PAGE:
Stop Trying to Build the Next Salesforce and Build User Value Instead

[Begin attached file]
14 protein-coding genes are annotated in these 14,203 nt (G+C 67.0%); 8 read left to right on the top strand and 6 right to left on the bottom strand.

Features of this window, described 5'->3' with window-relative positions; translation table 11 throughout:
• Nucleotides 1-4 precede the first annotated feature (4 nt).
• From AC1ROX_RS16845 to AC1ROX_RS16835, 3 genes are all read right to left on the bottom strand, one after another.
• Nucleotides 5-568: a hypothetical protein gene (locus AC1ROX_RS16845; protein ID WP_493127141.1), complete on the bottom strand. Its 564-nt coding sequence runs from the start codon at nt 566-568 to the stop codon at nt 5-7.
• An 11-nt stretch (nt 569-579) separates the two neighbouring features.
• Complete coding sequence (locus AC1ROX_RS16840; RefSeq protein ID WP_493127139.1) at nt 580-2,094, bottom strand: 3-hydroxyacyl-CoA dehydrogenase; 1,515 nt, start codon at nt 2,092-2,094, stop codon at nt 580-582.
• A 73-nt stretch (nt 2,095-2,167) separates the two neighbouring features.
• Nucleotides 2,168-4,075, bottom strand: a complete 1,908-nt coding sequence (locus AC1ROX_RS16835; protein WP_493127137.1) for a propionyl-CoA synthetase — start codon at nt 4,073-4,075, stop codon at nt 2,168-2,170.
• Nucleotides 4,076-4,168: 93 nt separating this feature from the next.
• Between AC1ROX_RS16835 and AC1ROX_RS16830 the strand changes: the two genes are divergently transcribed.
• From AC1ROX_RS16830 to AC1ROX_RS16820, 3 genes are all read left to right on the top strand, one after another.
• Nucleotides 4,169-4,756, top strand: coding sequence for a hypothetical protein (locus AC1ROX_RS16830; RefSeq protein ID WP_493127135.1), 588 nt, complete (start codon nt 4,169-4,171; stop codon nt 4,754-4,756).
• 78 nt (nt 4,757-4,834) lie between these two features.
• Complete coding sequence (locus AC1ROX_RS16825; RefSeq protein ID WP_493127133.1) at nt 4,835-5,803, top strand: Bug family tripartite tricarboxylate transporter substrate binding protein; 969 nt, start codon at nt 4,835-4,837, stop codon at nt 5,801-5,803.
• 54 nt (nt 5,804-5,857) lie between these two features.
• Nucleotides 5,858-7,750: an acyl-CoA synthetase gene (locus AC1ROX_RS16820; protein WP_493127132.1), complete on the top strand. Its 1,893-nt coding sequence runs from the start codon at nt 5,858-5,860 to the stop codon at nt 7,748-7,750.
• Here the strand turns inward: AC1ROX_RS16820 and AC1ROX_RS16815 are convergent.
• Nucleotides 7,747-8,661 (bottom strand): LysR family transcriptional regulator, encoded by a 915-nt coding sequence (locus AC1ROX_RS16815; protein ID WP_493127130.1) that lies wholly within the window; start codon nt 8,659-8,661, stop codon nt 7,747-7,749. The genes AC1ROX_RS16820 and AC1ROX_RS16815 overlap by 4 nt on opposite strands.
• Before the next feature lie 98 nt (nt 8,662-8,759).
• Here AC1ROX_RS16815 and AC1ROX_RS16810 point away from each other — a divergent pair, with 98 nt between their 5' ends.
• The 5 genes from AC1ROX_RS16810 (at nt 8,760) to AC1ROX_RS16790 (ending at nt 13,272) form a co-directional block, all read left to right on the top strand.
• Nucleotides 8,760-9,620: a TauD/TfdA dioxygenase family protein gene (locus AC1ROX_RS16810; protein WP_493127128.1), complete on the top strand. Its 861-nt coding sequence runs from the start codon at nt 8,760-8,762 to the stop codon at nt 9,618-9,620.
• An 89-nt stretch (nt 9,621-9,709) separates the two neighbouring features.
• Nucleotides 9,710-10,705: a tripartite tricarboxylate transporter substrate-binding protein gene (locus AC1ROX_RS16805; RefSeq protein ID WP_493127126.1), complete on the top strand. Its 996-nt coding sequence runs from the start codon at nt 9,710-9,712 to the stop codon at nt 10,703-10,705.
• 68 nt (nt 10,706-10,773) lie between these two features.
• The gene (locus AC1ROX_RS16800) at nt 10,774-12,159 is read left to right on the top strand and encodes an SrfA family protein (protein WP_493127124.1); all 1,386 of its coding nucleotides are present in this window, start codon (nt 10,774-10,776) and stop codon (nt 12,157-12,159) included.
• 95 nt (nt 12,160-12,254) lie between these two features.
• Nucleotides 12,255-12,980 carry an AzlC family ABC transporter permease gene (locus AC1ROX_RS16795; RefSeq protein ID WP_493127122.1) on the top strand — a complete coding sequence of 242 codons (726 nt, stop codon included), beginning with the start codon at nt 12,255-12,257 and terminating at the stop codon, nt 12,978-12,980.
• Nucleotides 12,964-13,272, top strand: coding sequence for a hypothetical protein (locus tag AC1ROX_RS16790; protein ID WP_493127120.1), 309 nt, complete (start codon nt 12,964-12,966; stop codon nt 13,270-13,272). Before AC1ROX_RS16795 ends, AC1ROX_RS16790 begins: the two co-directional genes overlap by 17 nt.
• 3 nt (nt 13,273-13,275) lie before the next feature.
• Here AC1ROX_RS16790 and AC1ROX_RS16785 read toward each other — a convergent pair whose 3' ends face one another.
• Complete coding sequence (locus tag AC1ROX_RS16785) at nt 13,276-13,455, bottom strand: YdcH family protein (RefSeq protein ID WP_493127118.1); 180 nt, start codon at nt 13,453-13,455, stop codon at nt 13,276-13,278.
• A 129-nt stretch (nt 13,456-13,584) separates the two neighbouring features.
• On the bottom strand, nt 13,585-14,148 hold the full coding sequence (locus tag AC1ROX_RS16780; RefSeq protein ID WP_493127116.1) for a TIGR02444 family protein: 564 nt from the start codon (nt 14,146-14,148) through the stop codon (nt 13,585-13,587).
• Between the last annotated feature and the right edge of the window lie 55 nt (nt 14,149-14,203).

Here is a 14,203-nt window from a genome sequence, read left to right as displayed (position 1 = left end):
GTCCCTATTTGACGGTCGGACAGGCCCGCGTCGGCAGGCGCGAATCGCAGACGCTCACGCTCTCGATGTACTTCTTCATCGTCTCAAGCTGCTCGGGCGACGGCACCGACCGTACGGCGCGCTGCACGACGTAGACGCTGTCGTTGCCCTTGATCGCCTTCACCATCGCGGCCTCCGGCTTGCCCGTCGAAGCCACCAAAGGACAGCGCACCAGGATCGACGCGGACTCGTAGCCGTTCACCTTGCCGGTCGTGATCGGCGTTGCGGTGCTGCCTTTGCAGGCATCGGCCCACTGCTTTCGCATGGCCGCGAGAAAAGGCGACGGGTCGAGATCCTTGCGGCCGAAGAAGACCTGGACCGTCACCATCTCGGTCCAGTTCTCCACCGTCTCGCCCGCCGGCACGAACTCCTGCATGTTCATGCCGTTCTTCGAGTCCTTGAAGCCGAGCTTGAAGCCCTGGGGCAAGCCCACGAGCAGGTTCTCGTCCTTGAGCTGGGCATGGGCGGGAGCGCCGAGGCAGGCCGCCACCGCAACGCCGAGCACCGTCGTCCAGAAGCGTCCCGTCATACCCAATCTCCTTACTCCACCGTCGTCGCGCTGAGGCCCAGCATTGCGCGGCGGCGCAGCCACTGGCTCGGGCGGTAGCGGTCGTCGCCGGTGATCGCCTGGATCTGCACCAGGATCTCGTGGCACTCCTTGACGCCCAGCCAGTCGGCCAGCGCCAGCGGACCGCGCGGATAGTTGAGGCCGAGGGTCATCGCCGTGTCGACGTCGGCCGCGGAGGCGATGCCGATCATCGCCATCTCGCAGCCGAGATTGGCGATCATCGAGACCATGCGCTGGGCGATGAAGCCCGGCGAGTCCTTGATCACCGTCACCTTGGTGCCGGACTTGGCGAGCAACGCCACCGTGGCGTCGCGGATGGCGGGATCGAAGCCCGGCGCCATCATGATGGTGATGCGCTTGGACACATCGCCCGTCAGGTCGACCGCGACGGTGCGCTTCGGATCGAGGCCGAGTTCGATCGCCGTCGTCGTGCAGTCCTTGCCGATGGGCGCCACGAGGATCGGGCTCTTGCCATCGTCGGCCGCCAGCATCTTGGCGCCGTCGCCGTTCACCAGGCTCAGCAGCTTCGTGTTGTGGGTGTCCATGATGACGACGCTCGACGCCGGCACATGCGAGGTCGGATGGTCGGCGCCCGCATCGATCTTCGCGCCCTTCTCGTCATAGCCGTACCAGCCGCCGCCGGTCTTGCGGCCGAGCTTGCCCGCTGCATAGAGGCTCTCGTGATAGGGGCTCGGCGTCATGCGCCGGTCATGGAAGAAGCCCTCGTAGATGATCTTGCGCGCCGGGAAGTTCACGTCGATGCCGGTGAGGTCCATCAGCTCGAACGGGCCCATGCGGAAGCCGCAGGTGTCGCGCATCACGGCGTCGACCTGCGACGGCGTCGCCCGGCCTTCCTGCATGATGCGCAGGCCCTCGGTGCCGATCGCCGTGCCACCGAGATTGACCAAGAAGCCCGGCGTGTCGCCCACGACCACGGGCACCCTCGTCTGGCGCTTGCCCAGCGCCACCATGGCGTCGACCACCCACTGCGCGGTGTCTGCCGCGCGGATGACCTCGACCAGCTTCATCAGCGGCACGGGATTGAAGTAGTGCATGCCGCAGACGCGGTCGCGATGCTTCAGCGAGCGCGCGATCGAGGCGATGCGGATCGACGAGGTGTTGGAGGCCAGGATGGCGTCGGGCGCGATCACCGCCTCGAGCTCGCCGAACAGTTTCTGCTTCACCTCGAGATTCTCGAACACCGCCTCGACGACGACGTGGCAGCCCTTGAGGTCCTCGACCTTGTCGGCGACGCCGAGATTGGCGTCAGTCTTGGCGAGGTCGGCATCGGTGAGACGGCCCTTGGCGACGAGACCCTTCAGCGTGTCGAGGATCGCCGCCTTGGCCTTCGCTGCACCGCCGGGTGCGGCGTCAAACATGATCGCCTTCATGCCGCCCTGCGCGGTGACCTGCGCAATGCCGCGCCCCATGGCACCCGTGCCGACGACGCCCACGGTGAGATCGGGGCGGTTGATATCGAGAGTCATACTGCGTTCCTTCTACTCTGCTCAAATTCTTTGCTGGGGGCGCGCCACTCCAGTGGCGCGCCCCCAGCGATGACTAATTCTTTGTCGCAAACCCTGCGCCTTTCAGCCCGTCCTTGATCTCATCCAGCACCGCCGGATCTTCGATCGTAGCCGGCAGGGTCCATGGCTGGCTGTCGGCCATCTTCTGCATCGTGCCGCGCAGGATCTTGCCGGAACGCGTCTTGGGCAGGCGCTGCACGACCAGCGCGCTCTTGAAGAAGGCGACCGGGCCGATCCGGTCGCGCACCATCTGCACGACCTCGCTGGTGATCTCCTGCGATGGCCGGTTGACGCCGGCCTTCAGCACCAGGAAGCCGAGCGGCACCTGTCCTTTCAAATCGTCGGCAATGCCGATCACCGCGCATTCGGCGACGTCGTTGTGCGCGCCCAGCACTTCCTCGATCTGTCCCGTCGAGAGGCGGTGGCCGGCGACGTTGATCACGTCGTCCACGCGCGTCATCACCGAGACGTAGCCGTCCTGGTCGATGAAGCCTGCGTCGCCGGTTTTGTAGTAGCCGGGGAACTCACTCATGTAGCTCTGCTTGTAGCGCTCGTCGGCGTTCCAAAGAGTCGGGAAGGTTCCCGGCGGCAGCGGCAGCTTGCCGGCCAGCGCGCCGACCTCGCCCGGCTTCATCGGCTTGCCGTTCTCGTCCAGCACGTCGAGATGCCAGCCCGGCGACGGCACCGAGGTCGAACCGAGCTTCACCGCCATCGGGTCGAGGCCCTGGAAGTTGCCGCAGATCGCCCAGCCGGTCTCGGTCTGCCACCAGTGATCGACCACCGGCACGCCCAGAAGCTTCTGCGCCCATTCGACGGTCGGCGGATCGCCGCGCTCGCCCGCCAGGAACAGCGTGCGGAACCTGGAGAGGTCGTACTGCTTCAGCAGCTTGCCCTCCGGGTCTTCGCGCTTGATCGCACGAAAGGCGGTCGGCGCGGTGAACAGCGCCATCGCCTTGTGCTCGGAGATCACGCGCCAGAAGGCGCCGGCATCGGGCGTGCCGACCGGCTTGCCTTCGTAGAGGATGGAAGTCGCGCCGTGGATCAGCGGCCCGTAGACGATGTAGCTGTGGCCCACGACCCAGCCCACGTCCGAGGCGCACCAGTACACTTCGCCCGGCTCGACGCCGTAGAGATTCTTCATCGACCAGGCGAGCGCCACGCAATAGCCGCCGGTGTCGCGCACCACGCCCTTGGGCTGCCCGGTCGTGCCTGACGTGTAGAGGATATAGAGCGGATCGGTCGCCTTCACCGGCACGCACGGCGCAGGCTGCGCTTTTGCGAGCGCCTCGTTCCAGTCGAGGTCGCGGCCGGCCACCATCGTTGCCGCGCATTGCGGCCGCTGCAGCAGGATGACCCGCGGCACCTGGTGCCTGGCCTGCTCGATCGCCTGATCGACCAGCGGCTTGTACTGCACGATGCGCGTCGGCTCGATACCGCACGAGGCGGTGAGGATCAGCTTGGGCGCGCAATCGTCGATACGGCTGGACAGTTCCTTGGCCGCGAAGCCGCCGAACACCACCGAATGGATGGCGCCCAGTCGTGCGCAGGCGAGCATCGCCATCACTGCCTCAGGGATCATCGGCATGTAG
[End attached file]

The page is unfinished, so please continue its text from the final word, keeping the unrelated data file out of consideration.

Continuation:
first_img 5 min read Growing a business sometimes requires thinking outside the box. Opinions expressed by Entrepreneur contributors are their own. When business applications began shifting to the cloud in the early to mid-2000s, it changed the way software was consumed but not its ultimate goal. At the end of the day, vendors were building applications they wanted lines of business users to live in, just through their browser versus the desktop.Related: Stop Thinking Killer App and Start Thinking Killer ExperienceIt was the ultimate software vanity game — how can we make our applications stickier and get sales, accounting, marketing and customer support users to live in them? Step one was offering a bunch of compliance and security features that secured IT signoff. Step two was providing reporting that management loved, so they mandated usage among their teams. Salesforce was Siebel, just in the cloud. The same thing happened in business intelligence, ERP, customer support and other areas.But, then 2007 happened with the launch of the iPhone. Once mobile apps began changing the way consumers viewed software — making it easy for people to download an app for free, and if they didn’t derive value from it, delete it — business application vendors took notice. Quickly, the days of centralized IT purchases and top-down mandating of software faded, except for wall-to-wall implementations or in large, regulated businesses. Instead, business users were adopting applications department by department with a free trial and a quick swipe of their credit card and stopping the trial or subscription if they didn’t derive value.If client-server was the 1.0 of software and SaaS is 2.0, then smartphones ushered in third-generation software apps that put the power in the hands of the user and not IT. Dropbox, Slack and other similar applications have experienced rapid growth thanks to this model of freemium individual usage, land and expand among departments, leading to enterprise adoption.But, even in the 3.0 era of software driven by the iPhone, building a vanity application was still possible. I already gave Slack as one example, but you would be hard-pressed to find organizations that use only Slack and not Gmail, Zoom, Asana, InVision and other collaboration or project management tools, too. So, business users might be at an age where they have more control over usage but are still at the mercy of having to use a lot of tools to get the job done.Related: User Experience Is the Most Important Metric You Aren’t MeasuringThe age of user productivity over application vanityWe’re in the throes of another shift in the way applications are designed and consumed, and it is about to give the user even more power. Four major trends are driving this shift:1. Data-driven organizations and the rise of machine learning. Companies now understand the need to build data-rich systems that can learn user and customer behaviors over time, driving automation and even low-level decision-making or recommendations. The key to making this data as rich as it needs to be is having applications that operate less as central usage silos, and instead, help facilitate the flow of data between applications.2. The APIficiation of software. The need for more connected applications and less SaaS silos has led to an explosion of API development, making integrations less complicated and more seamless for even the smallest of organizations. Stripe gets 100 million API calls per day, and while it is a unique case in the payments space, enterprise apps are using the same model to make their applications more extensible.Related: If You’re Asking Customers How You Can Help, It’s Too Late3. The “relationship era” in customer management. The days of a single salesperson being the start, middle and end of the customer relationship are over. Customers deal with marketing, sales, customer support, customer success, finance and even a social media team, meaning that everyone is a brand ambassador and they need to know where that relationship stands at any given time. Everyone touches relationships and data can’t just live or be siloed in CRM and marketing automation systems, but should be shared between them and other systems.4. Productivity is king. Because in business, user experience is predicated on job success so professionals are more likely to embrace applications that make them productive. For most jobs, that means applications that automate the mundane and allow people to live in the productivity tools they use on an everyday basis. So, it becomes less about getting customers to go to your SaaS application and more about whether you can automate the flow of data between your application and productivity apps like G Suite, Office 365 and others.To be a successful entrepreneur in the “age of productivity,” founders must check their egos at the door and focus on individual user productivity as the key metric of the value you bring. Other metrics will be a bigger and bigger distraction to what you need to do to build a great product, a great suite and a long-lasting company your investors, your customers and the market writ large will love. Register Now » October 18, 2018 Free Webinar | Sept. 9: The Entrepreneur’s Playbook for Going Globallast_img read more